Crisis Alert is an experiment is building a structured, explorable dataset from a mostly unstructured source. In this case - lots and lots of parliamentary debates.
It uses Natural Language Processing (specifically spacy) to analyse every sentence said in Parliament since 1803 to identify past crises. This involves looking for specific sentence structures that identify an "Oil Crisis" or a "Crisis of Confidence".
Once these were identified some functionally equivalent crisis were grouped. For example: "Housing Crisis", "Crisis in Housing" and "Recent Housing Crisis" are all effectively "Housing Crisis".
The idea is to create something that lets you explore UK political history (what we thought were the bad things going on at the time) - and see it presented in a context that helps you understand what else was (and is) going on.
Given the timeline of when a crisis appeared and dropped away, this can be compared to other crises to see if they share a similar pattern. If they do - they might well be different ways of talking about the same problem.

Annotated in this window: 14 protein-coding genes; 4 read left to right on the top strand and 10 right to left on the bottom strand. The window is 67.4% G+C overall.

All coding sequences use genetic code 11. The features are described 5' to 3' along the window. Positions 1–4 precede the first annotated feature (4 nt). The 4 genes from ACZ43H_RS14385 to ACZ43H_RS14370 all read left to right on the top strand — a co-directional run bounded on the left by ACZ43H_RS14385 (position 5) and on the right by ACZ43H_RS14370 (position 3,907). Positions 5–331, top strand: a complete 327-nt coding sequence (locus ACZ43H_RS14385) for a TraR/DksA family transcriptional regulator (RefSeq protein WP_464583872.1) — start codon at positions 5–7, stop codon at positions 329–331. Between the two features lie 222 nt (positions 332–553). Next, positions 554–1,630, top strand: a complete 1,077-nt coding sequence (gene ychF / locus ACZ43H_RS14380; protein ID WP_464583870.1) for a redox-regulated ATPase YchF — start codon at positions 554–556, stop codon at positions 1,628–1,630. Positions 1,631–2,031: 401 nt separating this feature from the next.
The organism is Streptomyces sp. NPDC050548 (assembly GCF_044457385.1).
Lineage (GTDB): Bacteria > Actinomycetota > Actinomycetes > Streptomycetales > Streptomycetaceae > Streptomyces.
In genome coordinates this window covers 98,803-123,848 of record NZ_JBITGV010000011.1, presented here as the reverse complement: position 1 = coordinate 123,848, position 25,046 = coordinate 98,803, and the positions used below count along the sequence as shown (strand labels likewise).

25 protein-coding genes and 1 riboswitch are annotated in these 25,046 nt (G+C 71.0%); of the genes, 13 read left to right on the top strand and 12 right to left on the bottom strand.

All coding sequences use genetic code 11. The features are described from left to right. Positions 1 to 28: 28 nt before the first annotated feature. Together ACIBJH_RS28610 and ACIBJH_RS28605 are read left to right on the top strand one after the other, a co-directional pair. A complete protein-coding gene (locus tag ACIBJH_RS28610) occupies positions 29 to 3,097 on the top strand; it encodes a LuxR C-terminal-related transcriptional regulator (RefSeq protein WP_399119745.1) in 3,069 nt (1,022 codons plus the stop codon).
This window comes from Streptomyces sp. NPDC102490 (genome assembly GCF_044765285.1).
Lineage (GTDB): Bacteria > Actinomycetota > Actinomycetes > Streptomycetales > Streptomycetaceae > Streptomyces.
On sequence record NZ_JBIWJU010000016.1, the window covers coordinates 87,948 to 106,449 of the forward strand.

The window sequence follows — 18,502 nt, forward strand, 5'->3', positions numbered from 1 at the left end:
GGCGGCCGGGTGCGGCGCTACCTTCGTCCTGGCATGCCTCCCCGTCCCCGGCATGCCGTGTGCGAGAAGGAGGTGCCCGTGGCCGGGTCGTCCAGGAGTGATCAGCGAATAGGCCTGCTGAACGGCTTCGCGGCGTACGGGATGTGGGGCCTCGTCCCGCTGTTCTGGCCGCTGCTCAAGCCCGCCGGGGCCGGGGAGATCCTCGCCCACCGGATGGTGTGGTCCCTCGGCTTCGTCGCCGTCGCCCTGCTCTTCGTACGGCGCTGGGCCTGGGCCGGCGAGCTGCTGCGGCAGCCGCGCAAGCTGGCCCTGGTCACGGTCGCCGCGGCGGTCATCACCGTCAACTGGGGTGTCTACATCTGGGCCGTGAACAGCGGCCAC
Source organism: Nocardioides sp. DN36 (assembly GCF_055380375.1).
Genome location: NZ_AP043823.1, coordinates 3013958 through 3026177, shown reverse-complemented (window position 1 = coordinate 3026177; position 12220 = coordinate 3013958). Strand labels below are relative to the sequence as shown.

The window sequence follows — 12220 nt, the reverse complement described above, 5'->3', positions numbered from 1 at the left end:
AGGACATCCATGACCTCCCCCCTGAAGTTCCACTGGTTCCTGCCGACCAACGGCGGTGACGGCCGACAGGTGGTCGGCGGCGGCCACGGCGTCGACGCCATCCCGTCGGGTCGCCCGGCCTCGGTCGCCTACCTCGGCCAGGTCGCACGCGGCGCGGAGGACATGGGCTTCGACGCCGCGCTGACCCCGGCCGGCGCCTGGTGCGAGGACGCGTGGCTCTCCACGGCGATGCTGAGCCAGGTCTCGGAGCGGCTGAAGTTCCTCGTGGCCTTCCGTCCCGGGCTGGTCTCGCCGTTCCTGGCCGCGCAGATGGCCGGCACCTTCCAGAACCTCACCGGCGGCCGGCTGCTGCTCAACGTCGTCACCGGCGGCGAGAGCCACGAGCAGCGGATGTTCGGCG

This uses the Pearson correlation coefficient to establish how related two crisis are - and above a certain threshold decides it is worth including.
This is a useful way of making the data more explorable - and drawing connections between entries without having to explicitly state them. They can be statistically discovered.
However, it's not universally successful. In some cases it draws connections between short crises happening at the same time. For instance, it tries to link the 'Falkland Crisis' to the 'Railway Crisis' - as these are both mostly an issue of 1982.
For historical data (1803 onwards), the Hansard archive was downloaded from http://hansard-archive.parliament.uk/.
For data derived from mySociety - I can link back to the relevant debate in theyworkforyou.com.
For older references I attempt to link to the relevant section of Hansard available online through millbanksystems - however as the linking convention is a little variable these don't always link correctly.